In the archives of the Special Operations Executive lay a report compiled by a staff officer and former member of SOE's French Section, Major Robert Bourne-Patterson, that until recently could not be published. Because of the highly sensitive nature of the work undertaken by the SOE, the paper was treated as confidential and its circulation was strictly limited to selected personnel. Now, at last, it can be made available to the general public. Limited, also, was the time available to Bourne-Patterson in compiling his report in 1946 as the SOE was being wound up and many documents were being 'weeded' from the files. Nevertheless, the paper he wrote gives a good picture of the work of the SOE in France, the country where its operations were most extensive. It contains an overview of operations in France by the Special Operations Executive during the Second World War with detailed records of individual circuits from their inception onwards, containing much information concerning individual agents and their contacts, calendars of subversive activity against the Germans and the names and addresses of personnel connected with the circuits who had survived the war.In writing his account, Bourne-Patterson drew heavily on personal interviews and wartime debriefings by agents.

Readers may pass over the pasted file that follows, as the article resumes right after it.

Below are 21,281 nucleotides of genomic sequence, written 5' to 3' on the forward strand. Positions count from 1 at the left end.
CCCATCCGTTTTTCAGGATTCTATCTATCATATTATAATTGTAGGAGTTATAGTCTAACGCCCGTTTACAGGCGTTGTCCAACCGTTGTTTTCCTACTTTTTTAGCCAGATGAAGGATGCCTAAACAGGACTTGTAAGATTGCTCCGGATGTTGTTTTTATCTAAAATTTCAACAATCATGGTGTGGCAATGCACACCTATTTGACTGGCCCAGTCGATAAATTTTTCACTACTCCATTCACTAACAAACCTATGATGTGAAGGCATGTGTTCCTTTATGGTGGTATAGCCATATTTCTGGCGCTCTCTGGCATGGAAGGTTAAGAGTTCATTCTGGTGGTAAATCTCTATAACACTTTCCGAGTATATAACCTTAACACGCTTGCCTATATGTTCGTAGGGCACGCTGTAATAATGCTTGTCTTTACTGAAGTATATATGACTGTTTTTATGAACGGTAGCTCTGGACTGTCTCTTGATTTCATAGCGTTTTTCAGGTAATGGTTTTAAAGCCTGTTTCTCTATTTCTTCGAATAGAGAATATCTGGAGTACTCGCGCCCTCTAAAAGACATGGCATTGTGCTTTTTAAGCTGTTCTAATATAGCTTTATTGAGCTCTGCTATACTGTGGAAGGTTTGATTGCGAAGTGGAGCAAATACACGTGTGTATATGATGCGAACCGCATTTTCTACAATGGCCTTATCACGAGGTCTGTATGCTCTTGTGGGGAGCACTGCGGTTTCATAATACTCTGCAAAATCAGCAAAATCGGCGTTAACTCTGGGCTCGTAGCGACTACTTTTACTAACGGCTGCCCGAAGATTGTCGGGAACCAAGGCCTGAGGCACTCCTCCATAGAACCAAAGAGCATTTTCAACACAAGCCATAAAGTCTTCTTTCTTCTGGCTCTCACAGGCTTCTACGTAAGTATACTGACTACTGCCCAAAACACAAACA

A peacetime solicitor, Major Robert Bourne-Patterson became one of the Special Operation Executive's planning officers in F Section. His service in this organisation led to his involvement with some of its most famous operatives - individuals such as Violet Szarbo GC, whose will he was a witness to. He is described as being SOE's 'first historian'.